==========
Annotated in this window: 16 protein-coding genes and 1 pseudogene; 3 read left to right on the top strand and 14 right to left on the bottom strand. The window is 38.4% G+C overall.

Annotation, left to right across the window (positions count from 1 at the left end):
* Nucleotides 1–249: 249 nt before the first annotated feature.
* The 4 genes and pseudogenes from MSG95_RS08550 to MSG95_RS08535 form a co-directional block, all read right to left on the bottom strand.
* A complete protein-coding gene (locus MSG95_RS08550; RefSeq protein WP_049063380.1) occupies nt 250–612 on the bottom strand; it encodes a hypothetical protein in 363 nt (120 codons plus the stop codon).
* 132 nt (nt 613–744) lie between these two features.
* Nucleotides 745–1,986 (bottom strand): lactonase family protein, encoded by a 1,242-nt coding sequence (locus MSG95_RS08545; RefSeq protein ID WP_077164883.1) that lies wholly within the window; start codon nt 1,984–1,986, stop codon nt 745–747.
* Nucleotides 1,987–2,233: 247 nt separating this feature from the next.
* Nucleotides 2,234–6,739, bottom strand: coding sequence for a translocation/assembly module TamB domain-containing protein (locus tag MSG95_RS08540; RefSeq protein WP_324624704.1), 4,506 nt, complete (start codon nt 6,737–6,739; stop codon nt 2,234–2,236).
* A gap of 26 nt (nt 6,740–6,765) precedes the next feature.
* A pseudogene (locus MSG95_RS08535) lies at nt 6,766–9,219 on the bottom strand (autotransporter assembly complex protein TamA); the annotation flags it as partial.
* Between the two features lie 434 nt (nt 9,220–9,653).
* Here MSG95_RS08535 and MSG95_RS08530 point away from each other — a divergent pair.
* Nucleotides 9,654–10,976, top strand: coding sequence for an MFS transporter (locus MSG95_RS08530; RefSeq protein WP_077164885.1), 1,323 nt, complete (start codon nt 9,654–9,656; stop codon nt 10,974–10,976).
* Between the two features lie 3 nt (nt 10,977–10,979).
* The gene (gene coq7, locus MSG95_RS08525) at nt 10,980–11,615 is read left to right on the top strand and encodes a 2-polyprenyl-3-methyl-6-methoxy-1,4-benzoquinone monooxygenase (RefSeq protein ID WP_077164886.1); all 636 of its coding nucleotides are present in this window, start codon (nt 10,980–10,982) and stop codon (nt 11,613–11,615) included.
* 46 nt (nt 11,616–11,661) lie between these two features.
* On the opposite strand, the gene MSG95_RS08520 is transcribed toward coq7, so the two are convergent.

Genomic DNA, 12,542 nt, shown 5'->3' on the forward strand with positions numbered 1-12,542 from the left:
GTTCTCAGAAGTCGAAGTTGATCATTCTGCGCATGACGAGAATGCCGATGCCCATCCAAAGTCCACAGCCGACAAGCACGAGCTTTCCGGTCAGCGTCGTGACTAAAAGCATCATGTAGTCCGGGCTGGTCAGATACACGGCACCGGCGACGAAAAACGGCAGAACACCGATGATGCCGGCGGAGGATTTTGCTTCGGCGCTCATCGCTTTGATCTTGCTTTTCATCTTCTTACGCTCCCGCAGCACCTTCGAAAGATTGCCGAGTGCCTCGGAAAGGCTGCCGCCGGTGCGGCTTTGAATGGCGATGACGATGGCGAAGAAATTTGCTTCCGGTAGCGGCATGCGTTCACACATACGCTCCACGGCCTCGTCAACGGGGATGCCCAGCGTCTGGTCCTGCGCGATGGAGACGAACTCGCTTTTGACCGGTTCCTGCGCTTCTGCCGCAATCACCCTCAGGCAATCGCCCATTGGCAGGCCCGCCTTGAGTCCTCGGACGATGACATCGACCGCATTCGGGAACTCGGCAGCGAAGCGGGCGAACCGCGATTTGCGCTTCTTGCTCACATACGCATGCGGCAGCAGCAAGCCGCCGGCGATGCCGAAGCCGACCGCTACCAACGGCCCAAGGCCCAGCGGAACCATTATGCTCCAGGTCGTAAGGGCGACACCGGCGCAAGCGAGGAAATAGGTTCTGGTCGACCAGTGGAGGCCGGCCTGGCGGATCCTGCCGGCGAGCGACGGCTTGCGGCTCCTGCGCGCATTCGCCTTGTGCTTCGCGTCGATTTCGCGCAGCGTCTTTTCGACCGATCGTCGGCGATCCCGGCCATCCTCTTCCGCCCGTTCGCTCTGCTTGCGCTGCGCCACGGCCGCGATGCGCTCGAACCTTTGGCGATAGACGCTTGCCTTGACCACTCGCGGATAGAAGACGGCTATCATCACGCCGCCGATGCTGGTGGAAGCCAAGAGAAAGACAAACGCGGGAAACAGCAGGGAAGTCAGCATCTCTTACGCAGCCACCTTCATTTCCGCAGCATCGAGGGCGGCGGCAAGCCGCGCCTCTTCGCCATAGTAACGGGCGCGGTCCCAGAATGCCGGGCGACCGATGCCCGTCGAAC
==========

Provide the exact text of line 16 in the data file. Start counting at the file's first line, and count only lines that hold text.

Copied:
* The gene (gene coq7, locus MSG95_RS08525) at nt 10,980–11,615 is read left to right on the top strand and encodes a 2-polyprenyl-3-methyl-6-methoxy-1,4-benzoquinone monooxygenase (RefSeq protein ID WP_077164886.1); all 636 of its coding nucleotides are present in this window, start codon (nt 10,980–10,982) and stop codon (nt 11,613–11,615) included.